Transient familial neonatal hyperbilirubinemia

Alternative names 
Lucey-Driscoll Syndrome

Lucey-Driscol Syndrome is an inherited metabolic disorder characterized by severe hyperbilirubinemia (jaundice) that is present in the infant at birth.

Causes, incidence, and risk factors
Lucey-Driscol syndrome is thought to be an autosomal recessive inherited disorder. There is an undetermined enzyme defect in the metabolism of bilirubin. Bilirubin accumulates and levels escalate rapidly. These high levels are toxic to the brain and can cause death.


  • jaundice (yellow skin) and icterus (yellow eyes) of the newborn  
  • Lethargy of the newborn  
  • family history of this disorder  
  • if untreated, seizures and neurologic problems (kernicterus) may develop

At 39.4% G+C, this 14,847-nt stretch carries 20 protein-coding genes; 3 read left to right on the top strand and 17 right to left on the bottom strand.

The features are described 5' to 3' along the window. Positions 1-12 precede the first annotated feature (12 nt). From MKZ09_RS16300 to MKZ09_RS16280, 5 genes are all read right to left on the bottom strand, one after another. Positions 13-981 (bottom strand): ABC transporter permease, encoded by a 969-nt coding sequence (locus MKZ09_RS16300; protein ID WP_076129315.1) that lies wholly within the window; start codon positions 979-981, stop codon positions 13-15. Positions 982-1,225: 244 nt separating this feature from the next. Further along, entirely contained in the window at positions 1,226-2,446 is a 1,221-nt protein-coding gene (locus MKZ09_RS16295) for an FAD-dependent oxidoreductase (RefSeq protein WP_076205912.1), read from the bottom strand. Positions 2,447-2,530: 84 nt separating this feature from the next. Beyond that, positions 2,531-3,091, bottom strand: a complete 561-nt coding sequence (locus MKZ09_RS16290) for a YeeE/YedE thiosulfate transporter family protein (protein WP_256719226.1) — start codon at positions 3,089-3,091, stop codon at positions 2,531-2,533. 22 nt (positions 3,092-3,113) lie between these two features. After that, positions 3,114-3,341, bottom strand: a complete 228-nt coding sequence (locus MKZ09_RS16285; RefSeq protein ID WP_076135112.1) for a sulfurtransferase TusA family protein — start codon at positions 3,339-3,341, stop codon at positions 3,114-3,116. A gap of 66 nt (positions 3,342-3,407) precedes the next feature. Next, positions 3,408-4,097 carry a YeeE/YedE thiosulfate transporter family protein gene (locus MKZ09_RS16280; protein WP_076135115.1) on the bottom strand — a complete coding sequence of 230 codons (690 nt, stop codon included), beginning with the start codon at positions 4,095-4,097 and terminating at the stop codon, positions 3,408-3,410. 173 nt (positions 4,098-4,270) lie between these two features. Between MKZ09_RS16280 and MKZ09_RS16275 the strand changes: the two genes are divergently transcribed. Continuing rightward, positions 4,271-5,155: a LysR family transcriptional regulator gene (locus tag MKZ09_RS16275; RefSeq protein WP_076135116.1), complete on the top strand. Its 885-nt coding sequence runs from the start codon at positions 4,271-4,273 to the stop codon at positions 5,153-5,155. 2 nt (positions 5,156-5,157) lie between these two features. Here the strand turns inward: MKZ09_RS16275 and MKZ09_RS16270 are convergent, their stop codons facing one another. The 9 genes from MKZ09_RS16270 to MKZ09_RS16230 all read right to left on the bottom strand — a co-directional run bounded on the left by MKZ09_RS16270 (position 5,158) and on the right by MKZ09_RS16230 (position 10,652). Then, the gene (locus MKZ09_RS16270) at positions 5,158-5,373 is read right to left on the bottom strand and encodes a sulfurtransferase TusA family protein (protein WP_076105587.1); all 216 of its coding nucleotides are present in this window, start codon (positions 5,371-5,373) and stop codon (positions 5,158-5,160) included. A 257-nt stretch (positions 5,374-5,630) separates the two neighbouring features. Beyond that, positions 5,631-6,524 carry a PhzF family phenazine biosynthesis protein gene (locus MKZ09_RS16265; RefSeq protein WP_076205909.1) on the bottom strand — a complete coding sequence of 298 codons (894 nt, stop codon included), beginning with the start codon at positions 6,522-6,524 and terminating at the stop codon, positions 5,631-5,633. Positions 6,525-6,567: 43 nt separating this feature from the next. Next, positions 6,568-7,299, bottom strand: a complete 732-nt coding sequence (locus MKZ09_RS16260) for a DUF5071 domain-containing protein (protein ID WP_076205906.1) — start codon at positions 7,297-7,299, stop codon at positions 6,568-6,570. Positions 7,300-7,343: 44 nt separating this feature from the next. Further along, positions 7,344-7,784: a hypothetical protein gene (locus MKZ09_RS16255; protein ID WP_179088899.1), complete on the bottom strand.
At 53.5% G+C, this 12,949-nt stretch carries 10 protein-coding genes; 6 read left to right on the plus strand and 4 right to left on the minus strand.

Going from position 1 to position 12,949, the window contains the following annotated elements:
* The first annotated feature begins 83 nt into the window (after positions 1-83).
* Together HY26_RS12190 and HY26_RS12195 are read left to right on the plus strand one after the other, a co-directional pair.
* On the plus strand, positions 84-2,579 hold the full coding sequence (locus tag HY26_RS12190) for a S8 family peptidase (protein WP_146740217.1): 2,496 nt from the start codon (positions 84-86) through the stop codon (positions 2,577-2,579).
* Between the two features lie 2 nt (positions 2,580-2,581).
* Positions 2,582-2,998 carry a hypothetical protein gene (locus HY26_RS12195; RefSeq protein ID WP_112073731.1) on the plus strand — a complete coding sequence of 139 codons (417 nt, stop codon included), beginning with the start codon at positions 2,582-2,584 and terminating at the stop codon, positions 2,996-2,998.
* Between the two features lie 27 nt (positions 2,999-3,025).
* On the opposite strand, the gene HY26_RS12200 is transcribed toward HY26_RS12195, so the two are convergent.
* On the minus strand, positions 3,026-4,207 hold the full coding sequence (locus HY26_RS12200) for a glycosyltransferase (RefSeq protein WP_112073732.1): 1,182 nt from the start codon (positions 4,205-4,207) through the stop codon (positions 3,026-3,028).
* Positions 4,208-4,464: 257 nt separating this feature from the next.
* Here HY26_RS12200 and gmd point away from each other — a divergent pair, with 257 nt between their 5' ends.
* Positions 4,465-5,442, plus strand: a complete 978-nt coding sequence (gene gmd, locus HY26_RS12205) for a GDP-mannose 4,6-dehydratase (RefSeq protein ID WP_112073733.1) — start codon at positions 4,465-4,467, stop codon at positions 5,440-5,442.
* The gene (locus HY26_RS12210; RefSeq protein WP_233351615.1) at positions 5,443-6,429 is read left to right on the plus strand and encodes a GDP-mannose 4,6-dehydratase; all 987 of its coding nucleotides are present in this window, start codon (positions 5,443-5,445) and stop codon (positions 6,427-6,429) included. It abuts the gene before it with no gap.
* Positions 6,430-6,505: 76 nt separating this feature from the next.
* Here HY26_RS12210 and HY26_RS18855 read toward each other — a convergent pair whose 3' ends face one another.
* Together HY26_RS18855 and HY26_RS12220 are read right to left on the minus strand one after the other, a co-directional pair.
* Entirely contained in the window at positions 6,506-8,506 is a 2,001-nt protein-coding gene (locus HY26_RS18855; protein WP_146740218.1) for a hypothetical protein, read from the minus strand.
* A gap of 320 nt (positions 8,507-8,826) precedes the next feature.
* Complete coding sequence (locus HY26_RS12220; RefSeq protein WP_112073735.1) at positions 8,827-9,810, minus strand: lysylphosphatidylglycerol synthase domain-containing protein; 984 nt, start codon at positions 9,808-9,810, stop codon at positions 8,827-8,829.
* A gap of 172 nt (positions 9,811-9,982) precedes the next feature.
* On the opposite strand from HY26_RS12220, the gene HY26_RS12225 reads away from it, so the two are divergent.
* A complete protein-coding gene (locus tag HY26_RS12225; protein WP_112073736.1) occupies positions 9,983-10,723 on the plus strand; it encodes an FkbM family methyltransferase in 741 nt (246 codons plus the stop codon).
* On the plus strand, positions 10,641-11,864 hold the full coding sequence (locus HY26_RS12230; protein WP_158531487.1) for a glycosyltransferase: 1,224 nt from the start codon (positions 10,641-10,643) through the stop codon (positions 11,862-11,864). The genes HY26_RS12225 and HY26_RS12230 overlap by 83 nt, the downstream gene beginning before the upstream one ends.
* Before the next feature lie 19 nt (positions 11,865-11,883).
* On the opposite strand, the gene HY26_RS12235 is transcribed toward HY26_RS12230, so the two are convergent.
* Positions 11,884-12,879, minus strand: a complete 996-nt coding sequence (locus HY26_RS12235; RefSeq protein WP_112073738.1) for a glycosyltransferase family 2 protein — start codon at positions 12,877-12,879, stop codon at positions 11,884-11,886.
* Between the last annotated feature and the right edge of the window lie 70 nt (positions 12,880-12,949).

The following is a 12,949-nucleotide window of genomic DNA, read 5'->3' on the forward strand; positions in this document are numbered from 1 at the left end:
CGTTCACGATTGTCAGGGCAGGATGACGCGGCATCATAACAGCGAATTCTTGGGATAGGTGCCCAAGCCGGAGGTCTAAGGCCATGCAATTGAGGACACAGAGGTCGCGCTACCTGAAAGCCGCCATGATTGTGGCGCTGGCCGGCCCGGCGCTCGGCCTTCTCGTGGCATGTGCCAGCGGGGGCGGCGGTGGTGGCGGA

Signs and tests
Blood tests for bilirubin levels are used to confirm the severity of the jaundice.

Phototherapy (with blue light) is used to treat the high level of bilirubin. An exchange transfusion is sometimes necessary to treat this disorder.

Expectations (prognosis)
If treated, the outcome can be good. Untreated, severe complications develop because of the accumulation of bilirubin. As indicated by the name transient, this disorder tends to improve with time after the critical newborn period.

Death or severe neurological deficits can occur if the condition is not treated.

Calling your health care provider
Although this problem would most likely be noted immediately after delivery, call your doctor if you notice your baby’s skin turning yellow. There are other causes for jaundice in the newborn that are easily treated.

Phototherapy can significantly prevent the potentially serious complications of this disorder.

Johns Hopkins patient information

Last revised: December 5, 2012
by David A. Scott, M.D.

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